Providing Futures through Education

Photo of Laura Anderson.

Laura Anderson has personal and professional connections to American Indian life.  As a UB faculty member, she strives to promote higher education for disadvantaged students across domains.  That’s one reason she’s passionate about supporting the American Indian College Fund, a non-profit organization providing American Indians with student scholarships and programs to support academic readiness and student success.

Anderson, an assistant professor and licensed psychologist at the UB School of Nursing, grew up in Salamanca, New York on the Allegany Seneca Reservation and knows first-hand of the struggles and lack of opportunity Native Americans have historically faced.

“Much trauma happens in these towns, both seen and unseen,” she says. “Higher education in my life and experience opened the door to healing and opportunity.”

Anderson says education is the key to a brighter future, yet only about 13 percent of Native Americans have a college degree, according to the American Indian College Fund, while more than 28 percent of American Indians live below the poverty line.

“Nearly 1 in 10 students from my 1995 high school class have died from lifestyle, mental health, or drug-related deaths. People do not realize this, and it is unacceptable. Higher education opens doors to skills, opportunities, and people who change lives. I wish more of my classmates had known about resources like the American Indian College Fund.”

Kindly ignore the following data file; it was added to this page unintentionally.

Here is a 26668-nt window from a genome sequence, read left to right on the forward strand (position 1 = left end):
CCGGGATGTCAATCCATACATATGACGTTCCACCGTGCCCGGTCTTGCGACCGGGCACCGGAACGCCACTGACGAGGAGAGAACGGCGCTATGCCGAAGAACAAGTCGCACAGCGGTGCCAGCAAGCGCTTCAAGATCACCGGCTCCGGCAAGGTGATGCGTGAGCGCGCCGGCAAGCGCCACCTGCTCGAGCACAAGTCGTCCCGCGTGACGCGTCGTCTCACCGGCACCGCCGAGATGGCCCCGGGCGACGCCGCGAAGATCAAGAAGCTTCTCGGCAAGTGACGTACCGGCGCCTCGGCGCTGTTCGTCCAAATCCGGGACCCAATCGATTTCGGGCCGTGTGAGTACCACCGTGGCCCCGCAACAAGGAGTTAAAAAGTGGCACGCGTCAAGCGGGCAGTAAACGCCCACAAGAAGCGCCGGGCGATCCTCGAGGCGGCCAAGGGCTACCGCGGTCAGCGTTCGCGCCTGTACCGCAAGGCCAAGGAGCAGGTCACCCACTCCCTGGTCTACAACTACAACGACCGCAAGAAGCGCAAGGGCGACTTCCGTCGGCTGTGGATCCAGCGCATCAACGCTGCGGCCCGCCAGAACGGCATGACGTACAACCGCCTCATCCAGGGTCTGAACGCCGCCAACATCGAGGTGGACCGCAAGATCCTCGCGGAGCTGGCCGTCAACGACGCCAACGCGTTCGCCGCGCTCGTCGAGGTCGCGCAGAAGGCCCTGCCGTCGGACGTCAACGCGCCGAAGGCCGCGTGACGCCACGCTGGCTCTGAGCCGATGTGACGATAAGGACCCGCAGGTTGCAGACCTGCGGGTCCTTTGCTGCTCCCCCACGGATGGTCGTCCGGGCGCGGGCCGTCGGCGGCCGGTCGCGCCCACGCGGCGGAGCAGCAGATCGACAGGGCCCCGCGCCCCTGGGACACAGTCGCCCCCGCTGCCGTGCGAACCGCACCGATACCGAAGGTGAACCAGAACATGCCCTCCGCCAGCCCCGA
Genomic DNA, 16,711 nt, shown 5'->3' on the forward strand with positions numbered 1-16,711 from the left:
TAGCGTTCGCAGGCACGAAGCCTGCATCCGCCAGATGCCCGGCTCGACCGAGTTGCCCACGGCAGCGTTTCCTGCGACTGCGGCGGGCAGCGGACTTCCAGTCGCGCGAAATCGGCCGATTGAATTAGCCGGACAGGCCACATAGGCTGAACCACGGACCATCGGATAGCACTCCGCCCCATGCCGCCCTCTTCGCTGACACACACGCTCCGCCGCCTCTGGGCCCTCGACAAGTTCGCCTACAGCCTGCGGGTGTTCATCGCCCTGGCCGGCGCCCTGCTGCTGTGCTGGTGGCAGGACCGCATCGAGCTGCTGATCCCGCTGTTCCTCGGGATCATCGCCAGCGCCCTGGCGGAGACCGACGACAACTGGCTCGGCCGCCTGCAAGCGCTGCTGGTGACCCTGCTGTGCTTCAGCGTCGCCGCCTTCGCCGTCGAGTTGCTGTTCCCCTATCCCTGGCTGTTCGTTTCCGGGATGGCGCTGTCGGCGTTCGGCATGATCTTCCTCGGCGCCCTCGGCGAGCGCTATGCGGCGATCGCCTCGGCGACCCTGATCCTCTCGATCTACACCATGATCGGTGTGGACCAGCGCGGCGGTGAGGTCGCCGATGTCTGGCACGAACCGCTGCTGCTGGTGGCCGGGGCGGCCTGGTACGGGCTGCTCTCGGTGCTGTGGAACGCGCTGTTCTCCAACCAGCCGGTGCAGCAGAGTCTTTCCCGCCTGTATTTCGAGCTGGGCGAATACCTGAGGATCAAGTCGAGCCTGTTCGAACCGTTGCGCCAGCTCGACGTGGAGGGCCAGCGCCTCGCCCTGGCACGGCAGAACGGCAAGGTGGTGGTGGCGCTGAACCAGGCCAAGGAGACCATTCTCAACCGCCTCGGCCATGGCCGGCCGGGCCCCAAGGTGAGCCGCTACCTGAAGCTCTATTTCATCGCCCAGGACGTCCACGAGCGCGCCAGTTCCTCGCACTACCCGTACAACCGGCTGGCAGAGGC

Anderson has been an enthusiastic supporter of the agency since before she became a faculty member. Today, in addition to her annual gift, she mentors and does what she can in her lab to help students in need. In fact, her research team is made up almost entirely of first generation and minority undergraduate students.

“I know the difference education makes,” she says. “Helping students get here, curbing their expenses, and supporting them emotionally is critical.”

It’s why she’s grateful for the chance to share her story as part of the Campaign for the Community. “I know how agencies like the American Indian College Fund can help improve and potentially save lives,” she says.